ODILY sufferings, pain and sickness, should such befall me, I

cannot avoid feeling, for they are incidents of my nature,

and I am and remain natural here below. But they shall not trouble me. They affect only the Nature, with which I am, in some strange way, connected; not myself, the being which is elevated above all Nature. The sure end of all pain, and of all susceptibility of pain, is death; and of all which the natural man is accustomed to regard as evil, this is the least so to me. Indeed, I shall not die for myself, but only for others, for those that remain behind, from whose connection I am severed. For myself, the hour of death is the hour of birth to a new and more glorious life.

Since my heart is thus closed to all desire for the earthly, since, in fact, I have no longer any heart for the perishable, the universe appears to my eye in a transfigured form. The dead, inert mass wộich but choked up space has vanished; and instead thereof flows, and waves, and rushes the eternal stream of life, and power, and deed; — of the original life, of thy life, O Infinite! For all life is thy life, and only the religious eye pierces to the kingdom of veritable beauty.

I am related to Thee, and all that I behold around me is related to me. All is quick, all is soul, and gazes upon me with bright spirit-eyes, and speaks in spirit-tones to my heart. Most diversely sundered and severed, I behold, in all the forms without me, myself again, and beam upon myself from them, as the morning sun, in thousand dewdrops diversely refracted, glances toward itself.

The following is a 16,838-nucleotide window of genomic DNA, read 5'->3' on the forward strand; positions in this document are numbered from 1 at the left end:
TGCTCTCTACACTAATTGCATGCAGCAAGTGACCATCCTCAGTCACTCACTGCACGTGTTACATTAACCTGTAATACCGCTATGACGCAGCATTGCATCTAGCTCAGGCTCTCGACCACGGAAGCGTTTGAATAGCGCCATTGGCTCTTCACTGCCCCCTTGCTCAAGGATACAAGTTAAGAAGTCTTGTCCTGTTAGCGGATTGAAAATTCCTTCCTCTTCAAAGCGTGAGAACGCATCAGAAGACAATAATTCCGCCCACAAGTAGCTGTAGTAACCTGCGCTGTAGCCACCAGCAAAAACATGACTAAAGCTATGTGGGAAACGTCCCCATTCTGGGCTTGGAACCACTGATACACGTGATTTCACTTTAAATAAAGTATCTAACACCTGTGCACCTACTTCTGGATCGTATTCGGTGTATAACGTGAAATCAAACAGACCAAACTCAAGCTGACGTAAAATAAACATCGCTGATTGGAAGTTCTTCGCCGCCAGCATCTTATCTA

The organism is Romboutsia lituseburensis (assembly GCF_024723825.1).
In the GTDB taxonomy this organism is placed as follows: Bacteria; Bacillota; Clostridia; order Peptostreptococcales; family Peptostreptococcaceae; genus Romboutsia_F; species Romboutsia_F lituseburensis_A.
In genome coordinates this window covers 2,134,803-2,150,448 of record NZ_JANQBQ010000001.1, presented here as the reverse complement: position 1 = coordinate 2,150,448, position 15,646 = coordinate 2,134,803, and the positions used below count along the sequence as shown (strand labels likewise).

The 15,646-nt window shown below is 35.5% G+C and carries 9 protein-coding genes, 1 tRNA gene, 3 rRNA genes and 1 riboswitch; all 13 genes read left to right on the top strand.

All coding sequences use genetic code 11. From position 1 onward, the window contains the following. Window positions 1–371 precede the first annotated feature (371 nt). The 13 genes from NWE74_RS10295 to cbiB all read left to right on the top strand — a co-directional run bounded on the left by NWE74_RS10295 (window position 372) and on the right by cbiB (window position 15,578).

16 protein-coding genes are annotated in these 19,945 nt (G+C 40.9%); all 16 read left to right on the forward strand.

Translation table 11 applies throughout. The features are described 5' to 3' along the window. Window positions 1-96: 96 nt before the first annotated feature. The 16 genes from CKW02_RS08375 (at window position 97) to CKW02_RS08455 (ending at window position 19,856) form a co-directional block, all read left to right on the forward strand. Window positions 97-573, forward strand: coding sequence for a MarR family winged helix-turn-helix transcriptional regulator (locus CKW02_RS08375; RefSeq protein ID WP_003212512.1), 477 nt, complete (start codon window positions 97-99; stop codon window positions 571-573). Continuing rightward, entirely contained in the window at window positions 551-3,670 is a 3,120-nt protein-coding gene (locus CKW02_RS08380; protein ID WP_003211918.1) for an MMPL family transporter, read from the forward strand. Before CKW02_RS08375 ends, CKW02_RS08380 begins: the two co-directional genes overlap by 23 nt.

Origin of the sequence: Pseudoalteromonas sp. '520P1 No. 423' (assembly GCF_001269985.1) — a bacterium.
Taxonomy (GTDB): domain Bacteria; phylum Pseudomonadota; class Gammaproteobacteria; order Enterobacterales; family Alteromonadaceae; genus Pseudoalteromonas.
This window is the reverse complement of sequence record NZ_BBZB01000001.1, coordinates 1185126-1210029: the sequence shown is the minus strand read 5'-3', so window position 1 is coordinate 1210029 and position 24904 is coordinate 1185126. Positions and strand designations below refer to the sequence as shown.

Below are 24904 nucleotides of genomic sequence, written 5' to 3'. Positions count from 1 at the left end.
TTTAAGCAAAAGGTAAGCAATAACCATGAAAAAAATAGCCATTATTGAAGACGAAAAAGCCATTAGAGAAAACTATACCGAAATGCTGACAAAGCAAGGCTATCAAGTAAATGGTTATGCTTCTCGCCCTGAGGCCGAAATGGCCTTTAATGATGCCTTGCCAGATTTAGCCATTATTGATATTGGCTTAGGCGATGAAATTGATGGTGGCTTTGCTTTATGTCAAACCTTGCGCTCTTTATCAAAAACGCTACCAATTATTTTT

Thy life, as the finite can apprehend it, is a willing which shapes and represents itself by means of itself alone. This life, made sensible in various ways to mortal eyes, flows through me and from me downward, through the immeasurable whole of nature. Here it streams, as self-creating, self-fashioning matter, through my veins and muscles, and deposits its fullness out of me, in the tree, in the plant, in the grass. One connected stream, drop by drop, the forming life flows in all shapes and on all sides, wherever my eye can follow it, and looks upon me, from every point of the universe, with a different aspect, as the same force which fashions my own body in darkness and in secret. Yonder it waves free, and leaps and dances as self-forming motion in the brute; and, in every new body, represents itself as another separate, self-subsisting world; — the same power which, invisible to me, stirs and moves in my own members. All that lives follows this universal attraction, this one principle of all movement, which conducts the harmonious shock from one end of the universe to the other. The brute follows it without freedom. I, from whom, in the visible world, the movement proceeds (without, therefore, originating in me), follow it freely.